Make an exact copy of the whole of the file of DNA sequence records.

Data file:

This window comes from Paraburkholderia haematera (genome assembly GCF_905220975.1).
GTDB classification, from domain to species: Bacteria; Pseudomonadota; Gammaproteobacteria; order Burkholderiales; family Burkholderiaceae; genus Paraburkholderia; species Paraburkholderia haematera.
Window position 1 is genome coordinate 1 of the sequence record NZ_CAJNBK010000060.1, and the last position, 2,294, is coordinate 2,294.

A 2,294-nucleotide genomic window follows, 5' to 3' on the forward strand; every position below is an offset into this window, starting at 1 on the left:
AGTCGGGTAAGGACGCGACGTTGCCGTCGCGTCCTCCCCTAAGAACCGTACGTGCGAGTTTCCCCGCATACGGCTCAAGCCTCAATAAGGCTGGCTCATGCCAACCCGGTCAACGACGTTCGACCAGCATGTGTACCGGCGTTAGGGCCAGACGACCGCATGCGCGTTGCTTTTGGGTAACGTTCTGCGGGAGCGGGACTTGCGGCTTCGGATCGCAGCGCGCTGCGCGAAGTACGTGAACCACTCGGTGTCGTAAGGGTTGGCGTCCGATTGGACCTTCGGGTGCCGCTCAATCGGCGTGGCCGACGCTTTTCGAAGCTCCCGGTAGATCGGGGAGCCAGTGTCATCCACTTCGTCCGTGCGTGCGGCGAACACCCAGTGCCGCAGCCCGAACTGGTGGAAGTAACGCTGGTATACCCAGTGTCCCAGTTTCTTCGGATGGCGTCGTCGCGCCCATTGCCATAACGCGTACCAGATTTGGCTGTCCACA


This window comes from Paraburkholderia haematera (genome assembly GCF_905220975.1).
GTDB classification, from domain to species: Bacteria; Pseudomonadota; Gammaproteobacteria; order Burkholderiales; family Burkholderiaceae; genus Paraburkholderia; species Paraburkholderia haematera.
Window position 1 is genome coordinate 1 of the sequence record NZ_CAJNBK010000060.1, and the last position, 2,294, is coordinate 2,294.

A 2,294-nucleotide genomic window follows, 5' to 3' on the forward strand; every position below is an offset into this window, starting at 1 on the left:
AGTCGGGTAAGGACGCGACGTTGCCGTCGCGTCCTCCCCTAAGAACCGTACGTGCGAGTTTCCCCGCATACGGCTCAAGCCTCAATAAGGCTGGCTCATGCCAACCCGGTCAACGACGTTCGACCAGCATGTGTACCGGCGTTAGGGCCAGACGACCGCATGCGCGTTGCTTTTGGGTAACGTTCTGCGGGAGCGGGACTTGCGGCTTCGGATCGCAGCGCGCTGCGCGAAGTACGTGAACCACTCGGTGTCGTAAGGGTTGGCGTCCGATTGGACCTTCGGGTGCCGCTCAATCGGCGTGGCCGACGCTTTTCGAAGCTCCCGGTAGATCGGGGAGCCAGTGTCATCCACTTCGTCCGTGCGTGCGGCGAACACCCAGTGCCGCAGCCCGAACTGGTGGAAGTAACGCTGGTATACCCAGTGTCCCAGTTTCTTCGGATGGCGTCGTCGCGCCCATTGCCATAACGCGTACCAGATTTGGCTGTCCACA